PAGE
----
This can be a long, and sometimes painful, process, so take your time with it, and remember to look after yourself and offer yourself kindness, forgiveness and understanding throughout – and always ask for support if it feels too much.
It may not always feel like it, but whoever you are, whatever you look like, whatever the situation, you are good enough. No exceptions!
If you have any comments on this post, I’d love to hear from you, either by posting a comment below or by contacting me privately via the contact page.
Self–care – everyone is talking about it, but what actually is it?
Self-care is anything that allows us to switch off, relax, and recharge our batteries (mentally or physically).
We wouldn’t let our mobile phone run out of charge, and yet how often do we ourselves function on empty? We run around trying to juggle a million different things, often trying to be everything to everyone, and yet, even if we do manage to tick off everything on our to-do list, we’re left feeling exhausted – and then start all over again the next day.
You may be reading this and thinking you don’t have a choice, and self-care feels like another thing to add to the list of things to do today. But you do have a choice, and even taking 5-10 minutes for yourself can make all the difference.
It’s so easy to put others first and forget to look after ourselves, or maybe think we are being selfish if we do. But I always think about the safety message on aeroplanes which asks us to put on our own oxygen mask before we help others with theirs. Basically, if we don't put ourselves first, we're in no position to help others!
Remember, self-care is never selfish – you can’t pour from an empty cup!
Taking time for yourself, whatever that looks like, is a priority, not a luxury.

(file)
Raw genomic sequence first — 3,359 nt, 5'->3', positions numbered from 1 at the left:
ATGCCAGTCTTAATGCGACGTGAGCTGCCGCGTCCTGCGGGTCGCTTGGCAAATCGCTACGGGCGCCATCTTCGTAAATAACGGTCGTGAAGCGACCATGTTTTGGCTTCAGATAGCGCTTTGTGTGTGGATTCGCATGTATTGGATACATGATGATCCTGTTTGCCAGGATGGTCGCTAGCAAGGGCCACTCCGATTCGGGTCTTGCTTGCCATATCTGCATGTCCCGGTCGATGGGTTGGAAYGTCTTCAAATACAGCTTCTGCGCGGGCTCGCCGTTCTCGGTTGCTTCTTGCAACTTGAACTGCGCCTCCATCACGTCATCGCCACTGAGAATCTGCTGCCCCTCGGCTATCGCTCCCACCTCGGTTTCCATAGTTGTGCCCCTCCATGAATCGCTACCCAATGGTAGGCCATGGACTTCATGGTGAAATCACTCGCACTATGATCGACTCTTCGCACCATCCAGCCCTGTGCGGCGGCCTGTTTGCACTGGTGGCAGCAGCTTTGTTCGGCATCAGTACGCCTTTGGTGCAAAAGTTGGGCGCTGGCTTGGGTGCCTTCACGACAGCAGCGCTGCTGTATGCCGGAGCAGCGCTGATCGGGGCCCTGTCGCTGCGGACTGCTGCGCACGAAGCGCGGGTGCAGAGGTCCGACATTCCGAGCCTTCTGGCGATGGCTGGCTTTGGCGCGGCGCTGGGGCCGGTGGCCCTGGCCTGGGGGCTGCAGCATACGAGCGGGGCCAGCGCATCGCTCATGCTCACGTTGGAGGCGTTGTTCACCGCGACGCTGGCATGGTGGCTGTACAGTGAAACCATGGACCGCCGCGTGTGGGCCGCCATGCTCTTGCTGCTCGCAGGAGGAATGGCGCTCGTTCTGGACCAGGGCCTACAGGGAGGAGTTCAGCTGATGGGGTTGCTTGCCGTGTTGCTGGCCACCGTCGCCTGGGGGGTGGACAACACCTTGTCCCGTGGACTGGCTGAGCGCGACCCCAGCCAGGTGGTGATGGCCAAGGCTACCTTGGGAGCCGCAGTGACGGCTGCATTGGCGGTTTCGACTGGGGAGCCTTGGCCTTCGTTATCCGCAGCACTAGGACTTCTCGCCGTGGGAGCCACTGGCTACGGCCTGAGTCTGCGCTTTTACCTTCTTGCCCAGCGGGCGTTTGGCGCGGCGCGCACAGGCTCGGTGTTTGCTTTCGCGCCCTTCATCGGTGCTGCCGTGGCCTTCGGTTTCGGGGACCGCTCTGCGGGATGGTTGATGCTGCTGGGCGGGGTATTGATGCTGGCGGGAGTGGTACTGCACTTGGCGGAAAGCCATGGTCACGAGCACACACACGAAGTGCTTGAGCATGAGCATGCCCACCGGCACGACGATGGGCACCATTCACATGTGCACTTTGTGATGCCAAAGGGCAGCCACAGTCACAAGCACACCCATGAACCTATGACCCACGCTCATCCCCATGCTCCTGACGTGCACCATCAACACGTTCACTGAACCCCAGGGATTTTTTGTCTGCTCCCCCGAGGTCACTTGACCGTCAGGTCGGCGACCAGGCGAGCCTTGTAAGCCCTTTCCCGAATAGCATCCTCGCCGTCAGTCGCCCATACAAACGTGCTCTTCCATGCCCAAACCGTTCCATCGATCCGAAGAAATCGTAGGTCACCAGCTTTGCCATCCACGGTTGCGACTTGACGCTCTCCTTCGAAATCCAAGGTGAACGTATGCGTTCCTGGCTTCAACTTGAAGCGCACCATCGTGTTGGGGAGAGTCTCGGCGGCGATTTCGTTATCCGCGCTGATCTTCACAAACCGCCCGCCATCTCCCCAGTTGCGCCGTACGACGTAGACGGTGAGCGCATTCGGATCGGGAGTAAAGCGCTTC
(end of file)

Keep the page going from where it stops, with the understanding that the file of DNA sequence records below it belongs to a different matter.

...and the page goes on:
What does your self-care look like? (For me, it’s a long walk, a cheesy feel-good film, or singing along to my favourite songs). Let me know in the comments below.
And if you have any specific questions about self-care and how to make it work for you, head over to my contact page and send me a message: Contact Me
We’ve all felt anxiety at some point – the sweaty palms before a job interview, the butterflies before a first date, the dry mouth before making an important phone call, but for some of us, anxiety can be something we live with every day and can be so debilitating if can stop us from living the life we want to.
I have anxiety myself – not a claim you’d expect a counsellor to make, but I’ll telling you this to let you know that it can affect anyone at any time, and there is no shame in it. It’s not a guilty little secret we need to keep hidden. In fact, the more we talk about it, the more normal it becomes, because it is a normal response when we are unsure, uncertain, or not feeling in control.
As I write this, in May 2020, we are currently in lockdown due to the COVID-19 pandemic. Life as we knew it has changed for the vast majority of us, and if there was any time to be unsure, uncertain or not in control, then this is it! So it should come to no surprise that a lot of us are feeling anxious at the moment.
So, we’ve acknowledged we’re feeling anxious, now what can we do about it?
Well, as anxiety can occur when we feel we’re not in control, we can help lessen the effects of anxiety by finding things in our lives that we can control.
Here are some things you could try:*
*Disclaimer alert! This is by no means a definitive list, and I’m not saying that if you do all the things on the list, you will be ‘cured’ of your anxiety! It is merely a list of suggestions that may help reduce your feelings of anxiety to a more manageable level.
As I said in my disclaimer earlier, this isn’t a ‘do this and your anxiety will disappear’ type of list, and if you really are struggling with your anxiety, then I recommend seeking help from your GP and/or a counsellor.
And if you are in crisis, call NHS 24 (111), the Samaritans (116 123), or Breathing Space (0800 83 85 87).
So, have any of these things on the list helped you? Or maybe you have your own suggestion to add? Leave a comment and let me know.
And if you have a more specific/personal question to ask, head over to my contact page and drop me a line: https://www.beckystokes-counsellor.co.uk/contact-me.html